The reporting season in Australia completed in February. Overall, reporting season exceeded low expectations, with consensus June 2019 forecasts being upgraded marginally (aggregate revisions to June 2019 profits were upgraded by 0.3%). Consensus bottom up eps growth forecasts for the June 2019 year now stand at 6.3%. This is dominated by commodity producers, (ex-commodities the forecast falls to 2.4%). Commodity producers saw the largest upgrades (due to stronger commodity prices), whilst other sectors generally experienced downgrades. Distributions were a key theme; with dividends increasing by 4.3% (June 2019 DPS) and an additional $3.5bn of new buybacks were announced. Stronger balance sheets and the potential for the ALP to form government whereby the value of franking credits will be diminished, influenced corporates to return capital to shareholders.
The low expectations leading into reporting season helped the market stage a reasonable rally in February. We expect the market strength to subside after fundamentals are fully digested and now view the market around fair value from a bottom-up valuation perspective.
ASX200 EPS upgrades/downgrades
Source: Company Data, Factset. MST Marquee
The clear standout sector this reporting season has been the commodity producers, that have benefitted from stronger balance sheets and higher commodity prices due to Chinese stimulus and supply disruptions. The Health Care and Software sectors also experienced upgrades, benefiting from operational leverage.
Some of the stronger results at the company level included Goodman Group (GMG), Insurance Australia Group (IAG) and Magellan Financial Group (MFG).
The Banking sector enjoyed a relief rally post the release of the banking Royal Commission’s final report and trading updates that suggested that all things considered they are in reasonable shape. Credit is benign; however, revenue is soft with low asset growth, front book discounting, switching from interest only to P&I mortgages and lower fee income all providing headwinds. To offset this pressure, all institutions are focussed on managing costs well. Overall, we see very little growth in earnings per share for the banks. In our view, they trade near fair value with downside skew, due to the cyclically low level of bad debts and potential for further capital headwinds resulting from the RBNZ’s sectoral review.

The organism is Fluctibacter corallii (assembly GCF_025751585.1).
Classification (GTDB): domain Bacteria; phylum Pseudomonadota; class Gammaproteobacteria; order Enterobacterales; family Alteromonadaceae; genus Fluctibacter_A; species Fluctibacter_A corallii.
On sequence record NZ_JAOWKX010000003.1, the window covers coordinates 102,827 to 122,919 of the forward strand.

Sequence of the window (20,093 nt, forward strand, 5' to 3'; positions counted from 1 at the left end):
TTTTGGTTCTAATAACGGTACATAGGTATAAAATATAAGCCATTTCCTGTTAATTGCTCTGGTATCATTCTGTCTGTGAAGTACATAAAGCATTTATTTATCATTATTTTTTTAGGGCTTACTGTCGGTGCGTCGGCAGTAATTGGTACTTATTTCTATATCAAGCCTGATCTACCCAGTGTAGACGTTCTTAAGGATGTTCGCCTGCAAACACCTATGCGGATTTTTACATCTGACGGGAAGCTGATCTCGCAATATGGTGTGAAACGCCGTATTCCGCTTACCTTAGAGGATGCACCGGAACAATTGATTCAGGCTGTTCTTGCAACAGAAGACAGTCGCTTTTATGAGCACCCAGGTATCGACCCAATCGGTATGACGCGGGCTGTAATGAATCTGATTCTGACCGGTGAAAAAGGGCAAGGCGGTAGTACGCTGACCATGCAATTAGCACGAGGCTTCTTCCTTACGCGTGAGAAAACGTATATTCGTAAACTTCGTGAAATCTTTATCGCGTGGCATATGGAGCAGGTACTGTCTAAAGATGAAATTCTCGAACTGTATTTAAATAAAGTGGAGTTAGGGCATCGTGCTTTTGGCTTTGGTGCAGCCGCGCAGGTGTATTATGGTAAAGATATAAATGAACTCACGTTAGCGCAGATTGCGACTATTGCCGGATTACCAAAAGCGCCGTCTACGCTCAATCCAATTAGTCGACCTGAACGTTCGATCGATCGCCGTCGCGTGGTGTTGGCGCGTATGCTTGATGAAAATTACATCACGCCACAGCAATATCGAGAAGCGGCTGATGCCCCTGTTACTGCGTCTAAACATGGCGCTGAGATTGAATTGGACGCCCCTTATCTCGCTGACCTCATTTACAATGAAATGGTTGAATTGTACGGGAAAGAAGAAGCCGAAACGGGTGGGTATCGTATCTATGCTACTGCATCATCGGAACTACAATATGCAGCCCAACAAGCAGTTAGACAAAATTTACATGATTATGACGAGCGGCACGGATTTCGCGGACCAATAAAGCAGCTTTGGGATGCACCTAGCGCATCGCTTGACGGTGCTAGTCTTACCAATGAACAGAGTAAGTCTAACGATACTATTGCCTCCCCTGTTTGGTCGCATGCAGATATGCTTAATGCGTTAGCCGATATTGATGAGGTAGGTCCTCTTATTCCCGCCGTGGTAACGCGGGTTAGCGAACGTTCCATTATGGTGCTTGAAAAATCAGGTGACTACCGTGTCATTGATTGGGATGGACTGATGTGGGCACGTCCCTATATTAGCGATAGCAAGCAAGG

Industrials generally reported lower sales and margins, with softer results from consumer exposed companies due to belt-tightening. Traditional Media and Food Retail also experienced weaker results. The weakness in supermarkets was surprising.
At the company level, some earnings misses were recorded by Carsales (CAR), Cochlear (COH), Whitehaven (WHC), Stockland (SGP) and Coles (COL)
Key Themes from reporting season
1: Capital management
Australian companies are enduring a low growth backdrop. Balance sheets and cashflows are strong enough to support large distributions. Across the market, dividend forecasts increased by $3.6bn or 4.3%, being the largest upgrades to dividends in 20 years. There were also seven new buybacks announced totalling $3.5bn. The stronger capital management tells us there are a lack of incremental investment opportunities that deliver a return higher than corporate’s cost of capital.
Some of the off-market buybacks were clearly encouraged by the likely change of government, given the ALP’s plan to remove refunds on franking credits. In addition, stronger cash flows from commodity companies was another key driver to return capital.
Some of the larger capital initiatives we noted were:
- Brambles (BXB) – $2.3bn return post the IFCO sale. The return of capital will be via US$300m in cash, with the remaining US$1.65bn through on-market buyback
- Rio Tinto (RIO) – $4.0 billion return of Grasberg and Dunkerque proceeds via special dividend
- Qantas (QAN) – $500m capital return including $305m buyback and $195 fully franked dividend
- Wesfarmers (WES) – $1.1bn special dividend
- Suncorp (SUN) – $600m return of capital to follow the completion of the Life Company sale, part of which will be a special dividend.
- Caltex (CTX) – $260m buyback announced
- Janus (JHG) – $200m buyback announced
2: Offshore growth exceeds domestic growth
Emphasising the lack of growth across the market, it was clear that Australian companies are more buoyant about their prospects offshore.
• CSL noted demand was strong for the company’s core immunoglobulin products, with sales for Privigen and Hizentra up 17% and 14% respectively. Growth in specialty products continues to track well, with sales up 13%, and 21% growth in the flu business has the unit on track to reach $1bn in revenue.